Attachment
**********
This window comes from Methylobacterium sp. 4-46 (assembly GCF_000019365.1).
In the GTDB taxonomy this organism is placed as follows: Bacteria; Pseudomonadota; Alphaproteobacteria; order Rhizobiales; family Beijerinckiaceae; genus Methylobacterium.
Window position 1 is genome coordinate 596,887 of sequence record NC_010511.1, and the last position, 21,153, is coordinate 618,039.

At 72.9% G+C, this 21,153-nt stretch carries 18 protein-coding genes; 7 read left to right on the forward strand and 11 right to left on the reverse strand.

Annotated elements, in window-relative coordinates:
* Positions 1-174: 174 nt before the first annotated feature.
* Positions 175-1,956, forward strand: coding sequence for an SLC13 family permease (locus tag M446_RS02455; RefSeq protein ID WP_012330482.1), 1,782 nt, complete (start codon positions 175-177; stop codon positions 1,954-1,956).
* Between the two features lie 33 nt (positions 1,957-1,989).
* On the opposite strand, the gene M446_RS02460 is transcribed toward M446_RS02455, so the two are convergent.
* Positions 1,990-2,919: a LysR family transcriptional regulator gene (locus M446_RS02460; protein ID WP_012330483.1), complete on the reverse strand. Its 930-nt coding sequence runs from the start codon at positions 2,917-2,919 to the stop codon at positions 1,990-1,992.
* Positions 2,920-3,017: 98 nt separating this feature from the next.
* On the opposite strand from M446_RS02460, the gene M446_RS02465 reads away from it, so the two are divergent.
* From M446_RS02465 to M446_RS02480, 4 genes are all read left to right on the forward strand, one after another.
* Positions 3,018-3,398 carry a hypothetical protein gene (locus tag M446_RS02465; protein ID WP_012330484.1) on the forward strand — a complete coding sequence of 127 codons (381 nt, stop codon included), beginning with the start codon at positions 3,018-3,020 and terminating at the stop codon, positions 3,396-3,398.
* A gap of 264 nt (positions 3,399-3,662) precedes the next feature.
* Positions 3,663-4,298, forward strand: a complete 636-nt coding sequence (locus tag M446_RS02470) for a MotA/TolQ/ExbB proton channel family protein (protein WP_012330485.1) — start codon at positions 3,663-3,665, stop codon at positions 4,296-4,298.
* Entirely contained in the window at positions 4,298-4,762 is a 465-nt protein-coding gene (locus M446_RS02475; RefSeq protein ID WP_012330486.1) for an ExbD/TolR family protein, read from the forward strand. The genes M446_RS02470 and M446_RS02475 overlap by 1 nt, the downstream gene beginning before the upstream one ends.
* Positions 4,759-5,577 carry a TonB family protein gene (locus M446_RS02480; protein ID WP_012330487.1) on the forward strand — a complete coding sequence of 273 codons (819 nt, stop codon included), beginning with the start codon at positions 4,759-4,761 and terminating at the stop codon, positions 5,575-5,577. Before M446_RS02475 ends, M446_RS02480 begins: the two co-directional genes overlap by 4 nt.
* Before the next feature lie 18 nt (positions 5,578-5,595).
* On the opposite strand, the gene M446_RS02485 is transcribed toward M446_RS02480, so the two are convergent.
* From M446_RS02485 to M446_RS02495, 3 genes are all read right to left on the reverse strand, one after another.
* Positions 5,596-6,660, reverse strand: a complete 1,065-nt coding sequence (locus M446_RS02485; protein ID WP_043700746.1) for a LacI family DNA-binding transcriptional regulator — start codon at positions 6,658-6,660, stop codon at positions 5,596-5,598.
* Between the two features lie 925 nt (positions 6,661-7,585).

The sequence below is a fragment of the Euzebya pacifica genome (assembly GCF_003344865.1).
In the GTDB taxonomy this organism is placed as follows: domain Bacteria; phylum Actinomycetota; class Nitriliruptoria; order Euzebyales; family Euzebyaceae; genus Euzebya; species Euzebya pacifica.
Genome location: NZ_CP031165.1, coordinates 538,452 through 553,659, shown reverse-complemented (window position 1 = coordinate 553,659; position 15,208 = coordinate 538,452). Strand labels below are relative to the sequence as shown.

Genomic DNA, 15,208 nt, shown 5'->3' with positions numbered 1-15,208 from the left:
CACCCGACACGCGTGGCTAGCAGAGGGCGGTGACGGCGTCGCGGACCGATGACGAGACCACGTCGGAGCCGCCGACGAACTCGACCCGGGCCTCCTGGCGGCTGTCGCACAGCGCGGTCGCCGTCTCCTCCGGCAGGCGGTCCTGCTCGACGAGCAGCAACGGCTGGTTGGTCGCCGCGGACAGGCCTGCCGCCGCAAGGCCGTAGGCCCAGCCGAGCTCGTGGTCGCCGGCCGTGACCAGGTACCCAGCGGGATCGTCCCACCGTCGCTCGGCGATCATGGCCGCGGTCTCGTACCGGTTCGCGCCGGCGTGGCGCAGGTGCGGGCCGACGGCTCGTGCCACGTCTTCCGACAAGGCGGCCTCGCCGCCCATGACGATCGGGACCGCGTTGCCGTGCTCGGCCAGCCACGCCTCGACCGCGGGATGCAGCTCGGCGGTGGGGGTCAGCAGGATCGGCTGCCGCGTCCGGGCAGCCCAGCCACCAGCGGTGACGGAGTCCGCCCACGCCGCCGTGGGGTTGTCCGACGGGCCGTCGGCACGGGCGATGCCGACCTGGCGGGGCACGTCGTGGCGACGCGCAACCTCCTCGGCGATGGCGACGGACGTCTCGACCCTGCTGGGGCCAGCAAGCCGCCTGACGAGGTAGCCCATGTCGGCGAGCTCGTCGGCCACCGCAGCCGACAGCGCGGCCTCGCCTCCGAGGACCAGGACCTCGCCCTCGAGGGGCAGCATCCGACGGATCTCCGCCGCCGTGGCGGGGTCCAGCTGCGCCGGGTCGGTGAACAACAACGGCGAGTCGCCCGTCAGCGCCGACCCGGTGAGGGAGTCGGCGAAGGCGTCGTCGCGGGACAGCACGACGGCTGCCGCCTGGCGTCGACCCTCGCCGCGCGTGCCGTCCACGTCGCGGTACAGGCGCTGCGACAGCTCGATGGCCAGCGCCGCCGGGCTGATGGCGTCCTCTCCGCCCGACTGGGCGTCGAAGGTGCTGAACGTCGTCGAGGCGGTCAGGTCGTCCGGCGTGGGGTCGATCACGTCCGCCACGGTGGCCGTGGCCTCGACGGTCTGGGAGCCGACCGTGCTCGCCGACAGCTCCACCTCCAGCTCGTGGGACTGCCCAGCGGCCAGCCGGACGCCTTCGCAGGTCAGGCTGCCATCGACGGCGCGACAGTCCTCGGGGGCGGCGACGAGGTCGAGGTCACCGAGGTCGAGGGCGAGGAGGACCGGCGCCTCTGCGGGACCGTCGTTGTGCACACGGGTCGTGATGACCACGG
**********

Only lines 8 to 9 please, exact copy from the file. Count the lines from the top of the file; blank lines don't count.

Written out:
* Between the two features lie 33 nt (positions 1,957-1,989).
* On the opposite strand, the gene M446_RS02460 is transcribed toward M446_RS02455, so the two are convergent.